Simple Pattern Mixes and Why They Work

Posted by: Rebecca Atwood

Now that you have the basics of pattern mixing down, I thought it would be fun to look at a few pattern palettes and why they work. Sometimes it’s easiest to understand with examples. 

A Monochromatic Color Palette

Rebecca Atwood | Simple Pattern Mixes and Why They Work

An easy two color palette is a great place to start when you’re first mixing patterns. Color is the common denominator along with the painterly hand. The Marble pattern would be your statement piece in this collection, and the two other patterns would support the story. The Looped Mini Circles and Speckled pattern have a similar small scale but work together because they each offer something different in the assortment instead of competing—this is primarily because of the difference in the ground color. One is light and airy and the other is more grounding. Each pattern should have its own purpose.

Another example of this same concept is shown below with all grays using our Leaves, Waves, and Dashes pattern.

Rebecca Atwood | Simple Pattern Mixes and Why They Work

This warm mix of patterns below is a great example of how the tones in a color palette don’t need to be a perfect match. The Blooms pattern has the largest scale and most interest in terms of motif, making it a great place to build off. I chose our Speckled fabric because the small painterly marks mimic what’s going on in the Blooms design but in a more textural way and on a smaller scale. The colors speak to each other but they don’t match. The Speckled fabric is taupe, but it has a bit of blush which makes the connection with the color in the Blooms design. The addition of the Dashes in tangerine adds a little punch. The tangerine is a brighter color than the Blooms, but because it is a smaller textural pattern it doesn’t compete. I like adding this pop because it livens up a neutral look.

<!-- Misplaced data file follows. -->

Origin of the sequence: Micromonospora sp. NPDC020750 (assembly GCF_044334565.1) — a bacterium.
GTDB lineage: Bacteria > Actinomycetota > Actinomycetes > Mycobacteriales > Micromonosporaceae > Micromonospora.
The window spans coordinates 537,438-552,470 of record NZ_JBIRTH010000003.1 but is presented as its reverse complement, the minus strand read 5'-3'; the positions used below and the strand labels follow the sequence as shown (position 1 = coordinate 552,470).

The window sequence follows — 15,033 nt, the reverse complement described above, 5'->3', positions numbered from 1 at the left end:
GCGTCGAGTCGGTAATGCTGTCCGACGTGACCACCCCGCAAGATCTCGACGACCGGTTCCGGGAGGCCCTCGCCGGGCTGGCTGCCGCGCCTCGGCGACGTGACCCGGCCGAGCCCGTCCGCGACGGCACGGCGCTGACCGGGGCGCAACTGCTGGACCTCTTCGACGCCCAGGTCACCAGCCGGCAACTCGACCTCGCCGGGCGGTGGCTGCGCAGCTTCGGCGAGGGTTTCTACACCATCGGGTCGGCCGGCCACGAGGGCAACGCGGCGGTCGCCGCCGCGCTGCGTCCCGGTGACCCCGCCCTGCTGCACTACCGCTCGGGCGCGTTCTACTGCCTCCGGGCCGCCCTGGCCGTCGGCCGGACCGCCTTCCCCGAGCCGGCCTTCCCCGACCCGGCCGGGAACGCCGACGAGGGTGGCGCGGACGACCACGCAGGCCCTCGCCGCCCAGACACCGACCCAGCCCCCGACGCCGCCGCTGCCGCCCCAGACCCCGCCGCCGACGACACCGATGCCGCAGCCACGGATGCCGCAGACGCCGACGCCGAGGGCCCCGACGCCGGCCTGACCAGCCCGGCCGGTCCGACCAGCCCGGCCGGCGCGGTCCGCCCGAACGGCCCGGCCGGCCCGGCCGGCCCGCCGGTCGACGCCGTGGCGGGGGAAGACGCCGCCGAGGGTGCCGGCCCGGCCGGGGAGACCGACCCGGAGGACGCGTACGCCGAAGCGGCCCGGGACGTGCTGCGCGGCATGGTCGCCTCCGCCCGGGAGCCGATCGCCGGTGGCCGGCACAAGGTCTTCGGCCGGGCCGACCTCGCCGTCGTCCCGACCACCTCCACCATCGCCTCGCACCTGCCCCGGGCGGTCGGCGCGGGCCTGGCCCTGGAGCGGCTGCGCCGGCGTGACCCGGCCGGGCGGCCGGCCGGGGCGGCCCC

Rebecca Atwood Simple Pattern Mixing

Simple Three Color Palette

Rebecca Atwood | Simple Pattern Mixes and Why They Work

Here the Hills pattern is the boldest one of the group because of the color and graphic shapes. I chose two supporting patterns for this look. The Painted Stripe has a hint on tangerine which ties it to the Hills design, and then the gray opens the color palette so that the Dashes pattern makes sense in the mix. Each pattern here has a different scale so the eye keeps moving.

This same simple three color palette concept is shown below. The Painted Stripe has brought in the blue but is otherwise neutral. The Looped Mini Circles has the small-scale texture, and the Overlapping Circles plays off the same circle concept but at a bigger scale.

Rebecca Atwood | Simple Pattern Mixes and Why They Work

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